Artist: Alice Quaresma
Curated by Mario Gioia
São Paulo, Brazil
The current exhibit of Alice Quaresma is one of the most interesting ones, not only for its unstable and migrant character in the photographic process, but also for embodying, in a poetic and unique way, some pungent issues to the contemporary artist. In particular, we can highlight those that lean towards relationships, identity issues, uprooting, sense of permanence and displacement, among other powerful traits within her work.
In the Além (Beyond) exhibit, which represents a new debut for Fauna Gallery, now located in Vila Mariana _ a special locus within São Paulo art circuit _ the artist based in New York and who had much of her art education in London shows a series of photographs in which the boundaries and definitions of this language are consciously stretched, but do not fail to establish themselves within the photographic field. They are certainly expanded, since Quaresma seems to aim for what she refers to as “photo-objects”, while taking advantage of painting, drawing, collage and three-dimensional elements.
“The non-object designation is entirely appropriate to my work. […] There are certain types of artworks that belong to the same family. My work is neither architecture, nor sculpture or painting in the old sense “1, declared Hélio Oiticica (1937-1980) to Vera Martins in 1961. Mentioning the name of Oiticica, a reference in the Brazilian Neoconcretism, comes in handy in Quaresma´s visual and conceptual research for being a paradigm in this blur of boundary of means and pillar of art and languages, expanding the resonance of the national constructive project and, to this date, still influential to new generations of artists here (in Brazil).
It is now relevant to tell a little about Alice Quaresma’s journey. Graduated in painting in London, she began to experiment with photography in college, and then went through a phase of self-portraits and other phases of still life in the studio setting, with equipment and strategies focused on an impeccable technique. Later she got back to painting and, from there, managed to deconstruct her own photographic process using elements of other plastic arts and visual researches, guided by a formal detachment.
It is almost under an aegis of crisis _ seen not in the negative sense, but as a propeller for something new to be experienced and discovered under new prisms _ Quaresma’s journey is being built, and now unfolds in a persistent unease about what is photographic _ in a time of overflown circulation of this mean (photograph), something that brings ubiquity but also increasingly rarefied quality of its specificities _ and how it can be covered by subjectivity and a less tenuous presence.
“I am interested in dealing with time; but overlapping it, not linearly. When you see a blurred picture, it is simply the record of time in one click (only one image)”, she says. “Then the paint and many other materials that I have been using on my photographic images come in. I will always use materials, which I have not yet tested. At the moment, I have been using a lot of paint, oil sticks and colored tape.”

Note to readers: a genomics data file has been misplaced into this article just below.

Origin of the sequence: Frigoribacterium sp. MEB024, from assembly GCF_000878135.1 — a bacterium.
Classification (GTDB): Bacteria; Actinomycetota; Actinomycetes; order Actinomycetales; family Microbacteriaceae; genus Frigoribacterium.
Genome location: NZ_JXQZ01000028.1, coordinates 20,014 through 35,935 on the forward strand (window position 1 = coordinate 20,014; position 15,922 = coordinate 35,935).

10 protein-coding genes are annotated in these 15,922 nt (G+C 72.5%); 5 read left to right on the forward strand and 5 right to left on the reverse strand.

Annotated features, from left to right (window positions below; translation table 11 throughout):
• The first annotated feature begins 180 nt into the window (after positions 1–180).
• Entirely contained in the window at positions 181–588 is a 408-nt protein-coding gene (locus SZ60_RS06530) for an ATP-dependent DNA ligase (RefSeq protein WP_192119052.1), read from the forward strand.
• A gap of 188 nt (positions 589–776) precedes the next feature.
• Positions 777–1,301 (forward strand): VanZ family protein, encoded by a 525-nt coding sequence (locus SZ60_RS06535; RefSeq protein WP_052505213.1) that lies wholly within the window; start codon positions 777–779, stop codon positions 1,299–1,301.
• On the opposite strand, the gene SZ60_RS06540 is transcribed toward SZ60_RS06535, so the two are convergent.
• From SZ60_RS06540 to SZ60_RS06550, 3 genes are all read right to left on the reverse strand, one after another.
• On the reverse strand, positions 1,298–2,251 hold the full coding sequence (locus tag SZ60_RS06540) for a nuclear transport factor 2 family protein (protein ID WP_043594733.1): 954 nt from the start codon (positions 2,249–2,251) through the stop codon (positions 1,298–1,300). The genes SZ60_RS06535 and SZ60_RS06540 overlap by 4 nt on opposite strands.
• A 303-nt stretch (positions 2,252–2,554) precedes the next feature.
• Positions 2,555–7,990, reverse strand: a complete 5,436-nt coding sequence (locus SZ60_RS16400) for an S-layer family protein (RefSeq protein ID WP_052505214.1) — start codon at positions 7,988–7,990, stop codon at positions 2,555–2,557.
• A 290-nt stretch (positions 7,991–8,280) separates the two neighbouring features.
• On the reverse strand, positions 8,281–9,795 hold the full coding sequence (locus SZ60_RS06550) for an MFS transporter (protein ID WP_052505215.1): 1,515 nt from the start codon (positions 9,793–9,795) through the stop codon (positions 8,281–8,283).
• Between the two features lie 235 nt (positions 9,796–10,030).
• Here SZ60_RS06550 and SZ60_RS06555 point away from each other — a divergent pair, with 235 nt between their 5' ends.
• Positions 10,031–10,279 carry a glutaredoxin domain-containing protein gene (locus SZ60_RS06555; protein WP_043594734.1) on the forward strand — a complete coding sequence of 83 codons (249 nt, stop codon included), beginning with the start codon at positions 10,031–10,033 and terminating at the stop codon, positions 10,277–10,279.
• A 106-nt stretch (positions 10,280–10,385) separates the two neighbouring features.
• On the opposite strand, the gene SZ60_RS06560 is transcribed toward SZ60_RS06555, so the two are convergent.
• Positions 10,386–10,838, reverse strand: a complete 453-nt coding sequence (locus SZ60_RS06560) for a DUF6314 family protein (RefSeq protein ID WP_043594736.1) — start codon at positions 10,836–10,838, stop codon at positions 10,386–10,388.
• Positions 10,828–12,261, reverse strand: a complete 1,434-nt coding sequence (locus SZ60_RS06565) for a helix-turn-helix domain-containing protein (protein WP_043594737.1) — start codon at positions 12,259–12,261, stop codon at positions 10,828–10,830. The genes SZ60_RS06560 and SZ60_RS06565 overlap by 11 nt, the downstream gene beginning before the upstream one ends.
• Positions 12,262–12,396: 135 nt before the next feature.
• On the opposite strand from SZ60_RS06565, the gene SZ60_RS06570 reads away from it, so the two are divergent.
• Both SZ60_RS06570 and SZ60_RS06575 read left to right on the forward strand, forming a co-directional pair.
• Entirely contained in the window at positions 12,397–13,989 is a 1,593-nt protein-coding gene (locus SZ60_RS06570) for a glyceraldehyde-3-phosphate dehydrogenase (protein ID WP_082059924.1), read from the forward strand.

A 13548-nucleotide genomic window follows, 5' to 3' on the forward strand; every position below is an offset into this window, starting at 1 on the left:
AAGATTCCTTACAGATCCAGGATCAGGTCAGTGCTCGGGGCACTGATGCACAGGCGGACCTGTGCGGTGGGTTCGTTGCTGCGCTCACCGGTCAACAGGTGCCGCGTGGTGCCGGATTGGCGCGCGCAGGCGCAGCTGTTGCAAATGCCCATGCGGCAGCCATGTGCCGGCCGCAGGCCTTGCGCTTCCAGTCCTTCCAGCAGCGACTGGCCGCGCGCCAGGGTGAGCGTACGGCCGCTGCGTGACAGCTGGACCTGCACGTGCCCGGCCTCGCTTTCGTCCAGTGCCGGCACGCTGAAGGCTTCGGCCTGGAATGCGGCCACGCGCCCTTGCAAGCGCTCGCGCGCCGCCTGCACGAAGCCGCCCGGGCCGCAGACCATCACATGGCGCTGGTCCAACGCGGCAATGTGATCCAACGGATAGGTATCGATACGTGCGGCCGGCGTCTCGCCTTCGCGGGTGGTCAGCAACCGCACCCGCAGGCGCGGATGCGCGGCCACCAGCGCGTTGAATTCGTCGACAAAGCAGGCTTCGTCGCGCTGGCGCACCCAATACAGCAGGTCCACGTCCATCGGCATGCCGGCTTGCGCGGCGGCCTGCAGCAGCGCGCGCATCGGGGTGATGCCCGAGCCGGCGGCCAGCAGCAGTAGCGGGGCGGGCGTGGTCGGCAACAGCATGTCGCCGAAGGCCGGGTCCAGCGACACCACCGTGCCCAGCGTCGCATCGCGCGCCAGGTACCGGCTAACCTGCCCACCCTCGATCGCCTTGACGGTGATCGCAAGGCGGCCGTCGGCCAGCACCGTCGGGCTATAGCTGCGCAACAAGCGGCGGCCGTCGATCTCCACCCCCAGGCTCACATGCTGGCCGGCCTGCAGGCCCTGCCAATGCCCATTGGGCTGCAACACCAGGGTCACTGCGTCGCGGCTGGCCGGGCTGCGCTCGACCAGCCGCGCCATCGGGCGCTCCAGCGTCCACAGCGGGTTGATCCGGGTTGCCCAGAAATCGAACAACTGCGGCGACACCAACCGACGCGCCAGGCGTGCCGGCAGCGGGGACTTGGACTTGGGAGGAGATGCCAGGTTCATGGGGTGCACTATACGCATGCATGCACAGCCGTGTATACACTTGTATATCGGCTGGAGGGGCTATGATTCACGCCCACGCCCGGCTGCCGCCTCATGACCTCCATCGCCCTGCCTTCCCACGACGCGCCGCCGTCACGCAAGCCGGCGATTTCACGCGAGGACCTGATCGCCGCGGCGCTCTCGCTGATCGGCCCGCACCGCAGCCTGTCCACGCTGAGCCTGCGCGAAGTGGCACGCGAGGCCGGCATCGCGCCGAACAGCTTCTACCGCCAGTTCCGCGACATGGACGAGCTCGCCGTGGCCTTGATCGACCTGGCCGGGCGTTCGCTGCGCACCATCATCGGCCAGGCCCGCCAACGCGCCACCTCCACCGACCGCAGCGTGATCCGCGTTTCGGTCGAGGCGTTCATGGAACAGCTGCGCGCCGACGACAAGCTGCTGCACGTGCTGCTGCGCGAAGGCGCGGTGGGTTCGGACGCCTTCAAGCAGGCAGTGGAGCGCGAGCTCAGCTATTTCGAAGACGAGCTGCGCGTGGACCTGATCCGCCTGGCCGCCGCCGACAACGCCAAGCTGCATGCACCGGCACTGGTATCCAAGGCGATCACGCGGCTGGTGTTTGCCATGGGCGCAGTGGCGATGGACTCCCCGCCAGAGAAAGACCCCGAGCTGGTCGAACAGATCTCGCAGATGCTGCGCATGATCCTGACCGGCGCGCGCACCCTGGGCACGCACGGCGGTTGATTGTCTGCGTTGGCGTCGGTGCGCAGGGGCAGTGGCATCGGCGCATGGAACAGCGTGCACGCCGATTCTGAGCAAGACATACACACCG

Then a more experimental approach comes in, as advocated by Oiticica and his peers, and that helps Quaresma in building a particular path, in which there were times when Demand, Hofer and Becher were decisive, but they stand just as some of the modules that constitute her work. “These interferences deal with the possibility of bringing casual traits. Hand Gestures bring more intuition and less control. The materiality brings moments of surprise by enriching the texture over the flatness of the photo paper.”
And there is this feeling of being a foreigner, from continuously dealing with the idea of not belonging and with the careful, yet not painful, construction of an affectionate memory, which can have great concreteness links, but also, only in images and records, something evanescent, undone. In this sense, they gain importance in Além artworks, such as: Encontro, Mudanças do Tempo e Vestígios (Encounters, Time Changes and Traces); which the titles reveal much of her indicial temporality in collapse. This is something that was already noticeable in her previous project, such as Raízes (Roots, 2013) _ blurred ocean, vigorous vegetation massifs now portrayed in black and white, once glorious public and private buildings and, at the time of the authorial registration, less solid and robust.
Moving against the almost incessant reproduction quality of the photo medium, Alice Quaresma’s unique creations seem to unveil, therefore, a new territory, to “beyond”. And here they echo in the inescapable collage thought of the Italian Luigi Ghirri (1943-1992): “Many […] have seen or considered these photographs as photomontages; just like I would call them, instead of photodémontage. To a large extent, the reality is increasingly transformed into a colossal photograph, and the photomontage has already happen; it is in the real world” 2.
Mario Gioia, June 2015
- OITICICA FILHO, Cesar, COHN, Sergio, VIEIRA, Ingrid (org.). Encontros – Hélio Oiticica. Azougue, Rio de Janeiro, 2009, p. 25.
- FABIANI, Francesca, GASPARINI, Laura, SERGIO, Giuliano, NOGUEIRA, Thyago (org.). Luigi Ghirri – Pensar por Imagens. Instituto Moreira Salles, São Paulo, 2013, p. 68